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The Senate continued to follow George Bush in a relentless effort to the center on immigration today, passing amendments that fund a border fence, lock out illegals with one felony or three misdemeanor convictions, and provide for guest-worker and citizenship programs. The amendments make it more likely that the House will compromise in conference to deliver the comprehensive reform plan that Bush has demanded, although James Sensenbrenner has announced his opposition already:
The Senate agreed to give millions of illegal immigrants a shot at U.S. citizenship and backed construction of 370 miles of triple-layered fencing along the Mexican border Wednesday, but prospects of election-year legislation clearing Congress were clouded by a withering attack against President Bush by a prominent House Republican.
"Regardless of what the president says, what he is proposing is amnesty," said Rep. James Sensenbrenner, R-Wis., chairman of the House Judiciary Committee and the lawmaker who would lead House negotiators in any attempt to draft a compromise immigration bill later this year. ...
[Senator David] Vitter led the drive to strip from the bill a provision giving an eventual chance at citizenship to illegal immigrants who have been in the country more than two years. His attempt failed, 66-33, at the hands of a bipartisan coalition, and the provision survived. In all, 41 Democrats joined with 24 Republicans and one independent to turn back the proposal. Opponents included the leaders of both parties, Sens. Bill Frist, R-Tenn., and Harry Reid, D-Nev. Thirty-one Republicans and two Democrats supported Vitter's amendment.
The vote to build what supporters called a "real fence" as distinct from the virtual fence already incorporated in the legislation was 83-16. It marked the first significant victory for conservatives eager to leave their stamp on a measure that looks increasingly like it is headed toward Senate passage.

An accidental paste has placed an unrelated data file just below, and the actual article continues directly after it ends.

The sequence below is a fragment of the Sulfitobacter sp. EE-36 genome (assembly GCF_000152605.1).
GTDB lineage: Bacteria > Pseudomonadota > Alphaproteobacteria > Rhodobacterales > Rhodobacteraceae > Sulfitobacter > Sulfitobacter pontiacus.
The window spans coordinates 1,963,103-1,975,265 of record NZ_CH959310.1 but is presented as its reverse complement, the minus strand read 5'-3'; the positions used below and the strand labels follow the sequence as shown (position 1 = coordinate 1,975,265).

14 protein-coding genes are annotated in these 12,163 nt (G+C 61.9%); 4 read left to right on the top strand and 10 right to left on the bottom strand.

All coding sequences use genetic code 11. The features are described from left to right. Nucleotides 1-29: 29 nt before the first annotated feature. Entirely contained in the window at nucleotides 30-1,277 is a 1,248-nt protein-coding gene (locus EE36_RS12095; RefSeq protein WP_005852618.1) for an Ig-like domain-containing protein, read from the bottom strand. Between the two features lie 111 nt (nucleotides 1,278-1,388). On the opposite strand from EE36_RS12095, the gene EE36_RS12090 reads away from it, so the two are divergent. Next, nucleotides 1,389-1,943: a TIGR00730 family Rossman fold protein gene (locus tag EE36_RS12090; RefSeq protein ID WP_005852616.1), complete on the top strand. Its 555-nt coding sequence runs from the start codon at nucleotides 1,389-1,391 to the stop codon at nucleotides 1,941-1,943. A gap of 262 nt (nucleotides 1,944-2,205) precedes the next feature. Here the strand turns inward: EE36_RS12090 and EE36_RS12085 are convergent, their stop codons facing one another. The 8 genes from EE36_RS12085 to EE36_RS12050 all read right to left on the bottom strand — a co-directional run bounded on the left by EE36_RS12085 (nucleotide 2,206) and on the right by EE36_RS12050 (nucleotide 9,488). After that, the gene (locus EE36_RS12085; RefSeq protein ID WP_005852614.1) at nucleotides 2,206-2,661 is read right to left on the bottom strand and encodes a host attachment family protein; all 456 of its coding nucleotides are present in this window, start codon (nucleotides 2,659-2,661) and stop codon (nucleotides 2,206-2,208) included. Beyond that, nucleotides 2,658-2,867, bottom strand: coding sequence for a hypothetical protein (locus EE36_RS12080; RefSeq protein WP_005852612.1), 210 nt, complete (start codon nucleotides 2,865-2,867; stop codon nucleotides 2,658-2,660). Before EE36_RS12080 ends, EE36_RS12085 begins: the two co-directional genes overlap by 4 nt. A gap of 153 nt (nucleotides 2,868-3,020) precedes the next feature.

While the set of amendments that passed appear to provide better news for conservatives than we may have imagined, the loss on the Vitter amendment will rankle. It attempted to gut the Senate proposal for comprehensive reform by making any kind of normalization impossible. The president made clear his support for some kind of path to citizenship for those who have lived an otherwise unremarkable life in the US, and the leadership in both parties apparently want to support the White House on this provision. The no-amnesty caucus in the Senate turned out to be so low that they could not even support a filibuster.
This touched off a debate on the meaning of amnesty, a silly and distracting argument that inevitably has no real bearing on the issue at hand. After all, neither side has come to its position on normalization because of the definition of "amnesty" they found in Webster's. Yet today we had Vitter, Chuck Hagel, and John McCain issue bitter broadsides at each other over the definition of the word, and the media lapped it up.
Is the new plan amnesty? Since those who have broken the law by entering the country illegally will never have to face charges for their offense, amnesty would be the proper word. That, however, does not make the Hagel-Martinez bill a duplicate of Simpson-Mazzoli. It's not a simple waiving of all consequences. The plan for the illegals already in the US would call for payment of a fine and all back taxes, as well as a requirement to learn English and wait several years to complete their processing.
The question isn't whether the plan amounts to amnesty, as if that is some sort of magical label that makes everything it touches dirty. It's whether the punishment fits the crime and whether it serves as a deterrent to further crime. Rational people can disagree on the former, but nothing we have done thus far has served as any kind of deterrent. That's why we need a security fence -- because the only option we have left to significantly reduce the flow of illegals is a physical barrier and increased enforcement on the frontier.